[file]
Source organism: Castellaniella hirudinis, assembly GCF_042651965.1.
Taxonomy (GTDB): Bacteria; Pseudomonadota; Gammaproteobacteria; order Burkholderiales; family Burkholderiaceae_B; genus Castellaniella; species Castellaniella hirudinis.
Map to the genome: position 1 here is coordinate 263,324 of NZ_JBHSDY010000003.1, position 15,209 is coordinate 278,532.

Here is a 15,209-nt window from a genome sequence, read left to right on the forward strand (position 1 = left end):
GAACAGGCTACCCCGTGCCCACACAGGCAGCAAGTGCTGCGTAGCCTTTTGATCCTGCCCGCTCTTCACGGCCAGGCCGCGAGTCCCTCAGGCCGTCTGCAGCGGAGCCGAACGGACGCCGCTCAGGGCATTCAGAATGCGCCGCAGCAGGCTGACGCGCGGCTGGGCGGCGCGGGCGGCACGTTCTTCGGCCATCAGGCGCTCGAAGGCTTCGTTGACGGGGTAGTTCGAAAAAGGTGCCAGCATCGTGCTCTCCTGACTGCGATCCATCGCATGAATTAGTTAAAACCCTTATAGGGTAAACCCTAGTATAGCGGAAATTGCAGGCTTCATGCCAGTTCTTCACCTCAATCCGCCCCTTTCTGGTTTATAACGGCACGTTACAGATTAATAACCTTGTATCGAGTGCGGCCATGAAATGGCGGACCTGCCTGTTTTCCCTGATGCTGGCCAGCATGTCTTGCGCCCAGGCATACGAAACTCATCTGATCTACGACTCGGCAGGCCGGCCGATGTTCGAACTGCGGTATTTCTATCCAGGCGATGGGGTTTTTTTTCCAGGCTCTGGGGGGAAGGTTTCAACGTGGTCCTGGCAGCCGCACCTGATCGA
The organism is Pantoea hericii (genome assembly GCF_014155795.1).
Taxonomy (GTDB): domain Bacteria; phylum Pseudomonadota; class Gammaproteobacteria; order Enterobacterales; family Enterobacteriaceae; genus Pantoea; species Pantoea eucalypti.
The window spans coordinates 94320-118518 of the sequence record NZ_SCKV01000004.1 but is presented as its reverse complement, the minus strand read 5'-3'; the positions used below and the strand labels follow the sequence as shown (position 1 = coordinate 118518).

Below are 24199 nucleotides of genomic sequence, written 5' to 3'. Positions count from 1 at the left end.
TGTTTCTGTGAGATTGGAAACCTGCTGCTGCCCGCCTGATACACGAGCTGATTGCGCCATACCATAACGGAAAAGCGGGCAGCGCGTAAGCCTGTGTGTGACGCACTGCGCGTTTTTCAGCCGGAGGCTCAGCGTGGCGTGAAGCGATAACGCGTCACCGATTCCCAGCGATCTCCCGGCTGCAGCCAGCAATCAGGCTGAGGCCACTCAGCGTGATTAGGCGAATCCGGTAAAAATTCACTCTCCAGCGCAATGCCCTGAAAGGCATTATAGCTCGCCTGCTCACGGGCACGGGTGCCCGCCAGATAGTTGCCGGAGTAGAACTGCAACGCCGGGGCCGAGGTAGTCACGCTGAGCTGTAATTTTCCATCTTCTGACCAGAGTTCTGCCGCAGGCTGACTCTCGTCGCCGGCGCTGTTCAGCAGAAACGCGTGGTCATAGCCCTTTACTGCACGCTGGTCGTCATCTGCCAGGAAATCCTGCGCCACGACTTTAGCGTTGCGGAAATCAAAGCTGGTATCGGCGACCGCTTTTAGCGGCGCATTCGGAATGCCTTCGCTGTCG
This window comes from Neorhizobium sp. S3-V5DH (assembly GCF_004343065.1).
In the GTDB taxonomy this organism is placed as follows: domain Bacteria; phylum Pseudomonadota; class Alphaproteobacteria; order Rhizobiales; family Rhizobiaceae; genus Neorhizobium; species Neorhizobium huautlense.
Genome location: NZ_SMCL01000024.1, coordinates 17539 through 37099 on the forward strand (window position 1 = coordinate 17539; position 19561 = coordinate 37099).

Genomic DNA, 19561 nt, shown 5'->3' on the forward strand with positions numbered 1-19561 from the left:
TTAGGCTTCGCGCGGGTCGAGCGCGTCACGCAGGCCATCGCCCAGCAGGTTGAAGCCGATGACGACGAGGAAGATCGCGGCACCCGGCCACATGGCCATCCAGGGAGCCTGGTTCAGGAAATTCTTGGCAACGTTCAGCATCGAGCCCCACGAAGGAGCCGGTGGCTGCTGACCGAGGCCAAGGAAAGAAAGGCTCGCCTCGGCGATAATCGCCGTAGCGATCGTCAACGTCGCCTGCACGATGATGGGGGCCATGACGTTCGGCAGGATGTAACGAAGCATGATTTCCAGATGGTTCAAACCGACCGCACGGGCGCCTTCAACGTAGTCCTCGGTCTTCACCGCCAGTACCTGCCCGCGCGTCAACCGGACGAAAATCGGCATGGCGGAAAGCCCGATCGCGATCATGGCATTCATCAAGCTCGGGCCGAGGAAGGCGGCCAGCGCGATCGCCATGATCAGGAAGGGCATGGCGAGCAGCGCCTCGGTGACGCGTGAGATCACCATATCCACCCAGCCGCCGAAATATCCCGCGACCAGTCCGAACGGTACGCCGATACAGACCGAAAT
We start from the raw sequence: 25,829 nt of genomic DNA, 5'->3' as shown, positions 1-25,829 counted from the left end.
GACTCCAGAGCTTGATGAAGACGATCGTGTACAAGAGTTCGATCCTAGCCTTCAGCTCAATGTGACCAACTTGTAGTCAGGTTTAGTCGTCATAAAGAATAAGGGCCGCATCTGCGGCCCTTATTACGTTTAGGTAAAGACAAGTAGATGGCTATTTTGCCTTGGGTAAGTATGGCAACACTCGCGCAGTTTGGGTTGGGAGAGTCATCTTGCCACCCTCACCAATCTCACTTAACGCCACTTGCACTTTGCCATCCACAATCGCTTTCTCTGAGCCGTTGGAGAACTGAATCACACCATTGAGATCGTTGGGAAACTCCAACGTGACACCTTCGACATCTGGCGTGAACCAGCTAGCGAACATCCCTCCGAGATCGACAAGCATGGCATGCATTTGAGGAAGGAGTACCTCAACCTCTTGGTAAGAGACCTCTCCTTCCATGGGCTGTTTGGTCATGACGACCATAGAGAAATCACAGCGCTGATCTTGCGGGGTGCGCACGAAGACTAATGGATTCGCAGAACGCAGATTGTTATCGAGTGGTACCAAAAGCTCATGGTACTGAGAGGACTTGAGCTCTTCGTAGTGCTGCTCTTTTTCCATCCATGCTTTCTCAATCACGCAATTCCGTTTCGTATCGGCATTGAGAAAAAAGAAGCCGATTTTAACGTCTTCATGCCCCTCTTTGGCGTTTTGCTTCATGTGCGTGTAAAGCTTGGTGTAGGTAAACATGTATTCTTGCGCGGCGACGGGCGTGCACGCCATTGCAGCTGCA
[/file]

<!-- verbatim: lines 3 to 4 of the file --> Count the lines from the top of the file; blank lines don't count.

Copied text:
Map to the genome: position 1 here is coordinate 263,324 of NZ_JBHSDY010000003.1, position 15,209 is coordinate 278,532.

Here is a 15,209-nt window from a genome sequence, read left to right on the forward strand (position 1 = left end):